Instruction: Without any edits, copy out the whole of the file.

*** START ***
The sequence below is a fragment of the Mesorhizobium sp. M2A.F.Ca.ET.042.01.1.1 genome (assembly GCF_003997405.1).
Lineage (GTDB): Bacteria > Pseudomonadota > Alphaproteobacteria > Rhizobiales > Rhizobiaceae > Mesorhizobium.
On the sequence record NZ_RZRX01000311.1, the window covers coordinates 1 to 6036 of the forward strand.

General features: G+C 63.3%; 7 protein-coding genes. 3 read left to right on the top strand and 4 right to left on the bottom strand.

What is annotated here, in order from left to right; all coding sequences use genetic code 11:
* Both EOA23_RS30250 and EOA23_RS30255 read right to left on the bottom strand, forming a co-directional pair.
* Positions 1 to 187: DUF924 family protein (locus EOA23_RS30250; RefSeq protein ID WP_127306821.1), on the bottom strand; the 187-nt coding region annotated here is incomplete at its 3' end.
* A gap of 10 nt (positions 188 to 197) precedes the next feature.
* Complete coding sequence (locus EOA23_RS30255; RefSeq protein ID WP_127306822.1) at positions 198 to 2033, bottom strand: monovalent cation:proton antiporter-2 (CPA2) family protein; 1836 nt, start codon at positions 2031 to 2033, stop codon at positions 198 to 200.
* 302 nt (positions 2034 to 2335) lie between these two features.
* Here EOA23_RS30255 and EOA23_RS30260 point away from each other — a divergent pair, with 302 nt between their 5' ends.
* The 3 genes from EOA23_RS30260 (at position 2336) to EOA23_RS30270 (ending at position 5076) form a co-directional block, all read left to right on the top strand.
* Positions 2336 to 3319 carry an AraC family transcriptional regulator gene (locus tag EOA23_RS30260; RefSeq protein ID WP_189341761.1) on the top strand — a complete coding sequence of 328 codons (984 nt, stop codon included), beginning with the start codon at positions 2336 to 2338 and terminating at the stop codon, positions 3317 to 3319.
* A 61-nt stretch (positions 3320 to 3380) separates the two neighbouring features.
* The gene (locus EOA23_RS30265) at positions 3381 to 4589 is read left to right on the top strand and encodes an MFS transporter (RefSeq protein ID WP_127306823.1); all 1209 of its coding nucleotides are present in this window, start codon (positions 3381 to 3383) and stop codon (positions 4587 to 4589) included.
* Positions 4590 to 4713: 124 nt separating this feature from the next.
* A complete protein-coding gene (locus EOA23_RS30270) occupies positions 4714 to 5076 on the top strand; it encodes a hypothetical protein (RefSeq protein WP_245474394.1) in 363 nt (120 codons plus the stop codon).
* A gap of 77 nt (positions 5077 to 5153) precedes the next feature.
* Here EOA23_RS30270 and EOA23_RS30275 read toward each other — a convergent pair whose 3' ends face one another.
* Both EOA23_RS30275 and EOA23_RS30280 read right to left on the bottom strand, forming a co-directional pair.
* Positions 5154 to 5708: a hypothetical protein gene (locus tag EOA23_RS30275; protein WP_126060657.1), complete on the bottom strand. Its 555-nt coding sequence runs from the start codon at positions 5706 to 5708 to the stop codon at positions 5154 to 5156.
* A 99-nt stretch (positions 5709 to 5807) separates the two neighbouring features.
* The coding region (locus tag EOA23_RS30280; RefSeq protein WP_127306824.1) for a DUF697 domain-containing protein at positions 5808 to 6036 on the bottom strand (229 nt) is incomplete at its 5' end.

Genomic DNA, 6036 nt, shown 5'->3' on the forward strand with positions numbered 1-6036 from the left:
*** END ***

The sequence below is a fragment of the Mesorhizobium sp. M2A.F.Ca.ET.042.01.1.1 genome (assembly GCF_003997405.1).
Lineage (GTDB): Bacteria > Pseudomonadota > Alphaproteobacteria > Rhizobiales > Rhizobiaceae > Mesorhizobium.
On the sequence record NZ_RZRX01000311.1, the window covers coordinates 1 to 6036 of the forward strand.

General features: G+C 63.3%; 7 protein-coding genes. 3 read left to right on the top strand and 4 right to left on the bottom strand.

What is annotated here, in order from left to right; all coding sequences use genetic code 11:
* Both EOA23_RS30250 and EOA23_RS30255 read right to left on the bottom strand, forming a co-directional pair.
* Positions 1 to 187: DUF924 family protein (locus EOA23_RS30250; RefSeq protein ID WP_127306821.1), on the bottom strand; the 187-nt coding region annotated here is incomplete at its 3' end.
* A gap of 10 nt (positions 188 to 197) precedes the next feature.
* Complete coding sequence (locus EOA23_RS30255; RefSeq protein ID WP_127306822.1) at positions 198 to 2033, bottom strand: monovalent cation:proton antiporter-2 (CPA2) family protein; 1836 nt, start codon at positions 2031 to 2033, stop codon at positions 198 to 200.
* 302 nt (positions 2034 to 2335) lie between these two features.
* Here EOA23_RS30255 and EOA23_RS30260 point away from each other — a divergent pair, with 302 nt between their 5' ends.
* The 3 genes from EOA23_RS30260 (at position 2336) to EOA23_RS30270 (ending at position 5076) form a co-directional block, all read left to right on the top strand.
* Positions 2336 to 3319 carry an AraC family transcriptional regulator gene (locus tag EOA23_RS30260; RefSeq protein ID WP_189341761.1) on the top strand — a complete coding sequence of 328 codons (984 nt, stop codon included), beginning with the start codon at positions 2336 to 2338 and terminating at the stop codon, positions 3317 to 3319.
* A 61-nt stretch (positions 3320 to 3380) separates the two neighbouring features.
* The gene (locus EOA23_RS30265) at positions 3381 to 4589 is read left to right on the top strand and encodes an MFS transporter (RefSeq protein ID WP_127306823.1); all 1209 of its coding nucleotides are present in this window, start codon (positions 3381 to 3383) and stop codon (positions 4587 to 4589) included.
* Positions 4590 to 4713: 124 nt separating this feature from the next.
* A complete protein-coding gene (locus EOA23_RS30270) occupies positions 4714 to 5076 on the top strand; it encodes a hypothetical protein (RefSeq protein WP_245474394.1) in 363 nt (120 codons plus the stop codon).
* A gap of 77 nt (positions 5077 to 5153) precedes the next feature.
* Here EOA23_RS30270 and EOA23_RS30275 read toward each other — a convergent pair whose 3' ends face one another.
* Both EOA23_RS30275 and EOA23_RS30280 read right to left on the bottom strand, forming a co-directional pair.
* Positions 5154 to 5708: a hypothetical protein gene (locus tag EOA23_RS30275; protein WP_126060657.1), complete on the bottom strand. Its 555-nt coding sequence runs from the start codon at positions 5706 to 5708 to the stop codon at positions 5154 to 5156.
* A 99-nt stretch (positions 5709 to 5807) separates the two neighbouring features.
* The coding region (locus tag EOA23_RS30280; RefSeq protein WP_127306824.1) for a DUF697 domain-containing protein at positions 5808 to 6036 on the bottom strand (229 nt) is incomplete at its 5' end.

Genomic DNA, 6036 nt, shown 5'->3' on the forward strand with positions numbered 1-6036 from the left: